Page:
sizes, threadsort_times, sort_times = evaluate_timing(0:28)
plot(sizes, [threadsort_times sort_times]; title="Sorting Time", ylabel="time(s)", xlabel="number of elements", label=["threadsort!" "sort!"])
plot(sizes, [threadsort_times sort_times]; title="Sorting Time", ylabel="time(s)", xlabel="number of elements", label=["threadsort!" "sort!"], xscale=:log10, yscale=:log10)

My results: using 8 threads.

plot normal scale plot loglog scale

I found the crossover point to be surprisingly low, a bit over 1024. Notes that the initial long time taken can be ignored -- that is the code being JIT compiled for the first run.

Weirdly, these results do not reproduce when using BenchmarkTools. Benchmark tools would have stopped that initial timing being counted. But they do very consistently reproduce when using normal timing code as I have in the benchmark code above. I guess it is doing something that kills the multithreading some how

Big thanks to @xiaodai who pointed out a mistake in my analysis code

I have further tested if there are only 1% of the items are unique and enter image description herealso sampling from 1:1_000_000. Results are below

enter image description here function evaluate_timing_w_repeats(range) sizes = Int[] threadsort_times = Float64[] sort_times = Float64[] for sz in 2.^collect(range) data_orig = rand(rand(Int, sz÷100), sz) push!(sizes, sz)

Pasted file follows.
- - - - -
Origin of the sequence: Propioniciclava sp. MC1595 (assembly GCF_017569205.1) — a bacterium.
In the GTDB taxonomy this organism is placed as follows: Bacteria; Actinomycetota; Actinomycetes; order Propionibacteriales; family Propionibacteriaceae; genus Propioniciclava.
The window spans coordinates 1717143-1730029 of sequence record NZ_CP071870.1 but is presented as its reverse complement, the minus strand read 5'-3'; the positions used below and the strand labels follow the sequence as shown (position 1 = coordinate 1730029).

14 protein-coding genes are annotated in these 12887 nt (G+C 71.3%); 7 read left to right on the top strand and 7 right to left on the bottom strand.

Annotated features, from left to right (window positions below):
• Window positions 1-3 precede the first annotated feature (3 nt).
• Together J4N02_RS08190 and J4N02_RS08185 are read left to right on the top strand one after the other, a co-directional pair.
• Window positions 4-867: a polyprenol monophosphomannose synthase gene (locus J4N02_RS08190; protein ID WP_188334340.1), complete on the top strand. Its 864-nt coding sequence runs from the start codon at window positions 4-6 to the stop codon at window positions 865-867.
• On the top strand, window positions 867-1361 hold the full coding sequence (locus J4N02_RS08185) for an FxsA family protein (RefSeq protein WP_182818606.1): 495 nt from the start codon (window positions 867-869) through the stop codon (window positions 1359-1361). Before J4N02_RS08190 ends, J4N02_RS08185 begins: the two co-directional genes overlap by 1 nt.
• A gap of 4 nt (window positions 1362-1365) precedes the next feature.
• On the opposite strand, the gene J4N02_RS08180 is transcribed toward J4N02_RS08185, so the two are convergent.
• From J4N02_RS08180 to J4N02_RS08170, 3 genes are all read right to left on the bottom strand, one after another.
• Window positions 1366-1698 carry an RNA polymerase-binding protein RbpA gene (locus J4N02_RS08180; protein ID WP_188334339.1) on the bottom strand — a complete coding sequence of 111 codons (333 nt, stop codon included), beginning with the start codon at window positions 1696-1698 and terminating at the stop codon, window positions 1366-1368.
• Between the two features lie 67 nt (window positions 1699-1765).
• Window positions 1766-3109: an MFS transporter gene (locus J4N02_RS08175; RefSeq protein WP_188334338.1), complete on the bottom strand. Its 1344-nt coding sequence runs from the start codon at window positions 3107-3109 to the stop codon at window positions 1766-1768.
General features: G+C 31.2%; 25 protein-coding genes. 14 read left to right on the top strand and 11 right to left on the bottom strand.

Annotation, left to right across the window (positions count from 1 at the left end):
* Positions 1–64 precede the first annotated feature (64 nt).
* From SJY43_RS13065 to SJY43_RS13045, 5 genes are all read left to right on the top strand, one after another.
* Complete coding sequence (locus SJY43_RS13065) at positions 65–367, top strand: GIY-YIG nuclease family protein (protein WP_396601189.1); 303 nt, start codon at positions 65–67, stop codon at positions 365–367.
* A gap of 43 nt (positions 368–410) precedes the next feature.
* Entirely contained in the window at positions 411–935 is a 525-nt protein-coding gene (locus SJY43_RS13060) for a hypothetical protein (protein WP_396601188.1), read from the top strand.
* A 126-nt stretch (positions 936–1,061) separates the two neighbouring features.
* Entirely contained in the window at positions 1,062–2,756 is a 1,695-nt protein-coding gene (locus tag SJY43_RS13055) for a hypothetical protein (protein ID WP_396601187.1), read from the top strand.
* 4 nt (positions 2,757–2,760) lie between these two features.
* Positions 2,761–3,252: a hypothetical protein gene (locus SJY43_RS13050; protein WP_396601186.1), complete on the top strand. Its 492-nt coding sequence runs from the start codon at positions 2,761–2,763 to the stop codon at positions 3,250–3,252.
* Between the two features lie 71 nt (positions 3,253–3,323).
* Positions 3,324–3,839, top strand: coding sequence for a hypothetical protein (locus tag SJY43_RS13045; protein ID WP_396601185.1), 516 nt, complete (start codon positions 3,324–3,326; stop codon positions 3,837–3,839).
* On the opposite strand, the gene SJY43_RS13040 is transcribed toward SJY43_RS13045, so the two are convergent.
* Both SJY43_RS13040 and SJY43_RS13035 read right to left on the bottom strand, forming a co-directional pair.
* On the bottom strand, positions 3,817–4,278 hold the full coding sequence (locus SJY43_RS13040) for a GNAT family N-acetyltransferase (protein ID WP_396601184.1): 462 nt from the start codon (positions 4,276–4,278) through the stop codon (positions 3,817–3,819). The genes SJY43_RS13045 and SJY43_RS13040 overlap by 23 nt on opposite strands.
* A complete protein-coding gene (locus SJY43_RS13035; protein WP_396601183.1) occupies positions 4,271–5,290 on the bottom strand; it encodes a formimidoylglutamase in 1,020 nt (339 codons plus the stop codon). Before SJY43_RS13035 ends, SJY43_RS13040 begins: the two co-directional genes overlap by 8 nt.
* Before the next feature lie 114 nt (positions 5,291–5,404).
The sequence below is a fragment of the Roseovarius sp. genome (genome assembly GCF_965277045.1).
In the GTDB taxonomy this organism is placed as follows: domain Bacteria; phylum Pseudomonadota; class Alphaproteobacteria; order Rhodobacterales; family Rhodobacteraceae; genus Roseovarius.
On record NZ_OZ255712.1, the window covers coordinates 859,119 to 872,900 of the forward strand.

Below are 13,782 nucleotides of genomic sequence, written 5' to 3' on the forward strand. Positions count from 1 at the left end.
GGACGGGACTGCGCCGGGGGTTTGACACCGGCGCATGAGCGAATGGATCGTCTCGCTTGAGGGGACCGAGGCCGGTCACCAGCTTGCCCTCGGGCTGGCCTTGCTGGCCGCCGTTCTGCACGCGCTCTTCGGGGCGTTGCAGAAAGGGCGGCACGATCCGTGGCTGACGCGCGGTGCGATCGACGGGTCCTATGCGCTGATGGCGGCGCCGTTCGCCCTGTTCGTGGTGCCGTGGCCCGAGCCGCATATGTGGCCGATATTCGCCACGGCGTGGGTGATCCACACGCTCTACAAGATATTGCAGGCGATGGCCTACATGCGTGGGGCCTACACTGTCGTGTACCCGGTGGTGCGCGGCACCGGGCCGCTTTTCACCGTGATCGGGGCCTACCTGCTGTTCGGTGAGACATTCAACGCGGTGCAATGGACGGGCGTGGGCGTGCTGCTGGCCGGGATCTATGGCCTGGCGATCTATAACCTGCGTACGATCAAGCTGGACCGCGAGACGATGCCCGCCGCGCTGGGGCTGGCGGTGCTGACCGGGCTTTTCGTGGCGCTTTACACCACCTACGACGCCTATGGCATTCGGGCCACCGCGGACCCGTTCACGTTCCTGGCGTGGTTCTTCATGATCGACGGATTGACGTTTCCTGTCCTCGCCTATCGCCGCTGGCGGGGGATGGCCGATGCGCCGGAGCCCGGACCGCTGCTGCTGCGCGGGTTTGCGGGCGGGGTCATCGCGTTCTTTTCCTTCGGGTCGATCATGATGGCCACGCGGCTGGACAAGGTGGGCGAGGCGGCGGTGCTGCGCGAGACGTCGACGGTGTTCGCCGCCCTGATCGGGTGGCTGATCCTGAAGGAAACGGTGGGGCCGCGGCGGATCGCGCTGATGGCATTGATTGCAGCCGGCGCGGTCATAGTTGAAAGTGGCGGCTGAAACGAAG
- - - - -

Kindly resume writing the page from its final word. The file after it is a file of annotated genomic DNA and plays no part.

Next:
data = copy(data_orig)
            push!(sort_times,       @elapsed sort!(data))

            data = copy(data_orig)
            push!(threadsort_times, @elapsed threadedsort!(data))

            @show (sz, sort_times[end], threadsort_times[end])
    end
    return sizes, threadsort_times, sort_times
end

sizes, threadsort_times, sort_times = evaluate_timing_w_repeats(7:28)
plot(sizes, [threadsort_times sort_times]; title="Sorting Time", ylabel="time(s)", xlabel="number of elements", label=["threadsort!" "sort!"])
plot(sizes, [threadsort_times sort_times]; title="Sorting Time", ylabel="time(s)", xlabel="number of elements", label=["threadsort!" "sort!"], xscale=:log10, yscale=:log10)
savefig("sort_with_repeats.png")

function evaluate_timing1m(range)
    sizes = Int[]
    threadsort_times = Float64[]
    sort_times = Float64[]
        for sz in 2.^collect(range)
            data_orig = rand(1:1_000_000, sz)
            push!(sizes, sz)

            data = copy(data_orig)
            push!(sort_times,       @elapsed sort!(data))

            data = copy(data_orig)
            push!(threadsort_times, @elapsed threadedsort!(data))

            @show (sz, sort_times[end], threadsort_times[end])
    end
    return sizes, threadsort_times, sort_times
end

sizes, threadsort_times, sort_times = evaluate_timing1m(7:28)
plot(sizes, [threadsort_times sort_times]; title="Sorting Time", ylabel="time(s)", xlabel="number of elements", label=["threadsort!" "sort!"])
plot(sizes, [threadsort_times sort_times]; title="Sorting Time sampel from 1:1_000_000", ylabel="time(s)", xlabel="number of elements", label=["threadsort!" "sort!"], xscale=:log10, yscale=:log10)
savefig("sort1m.png")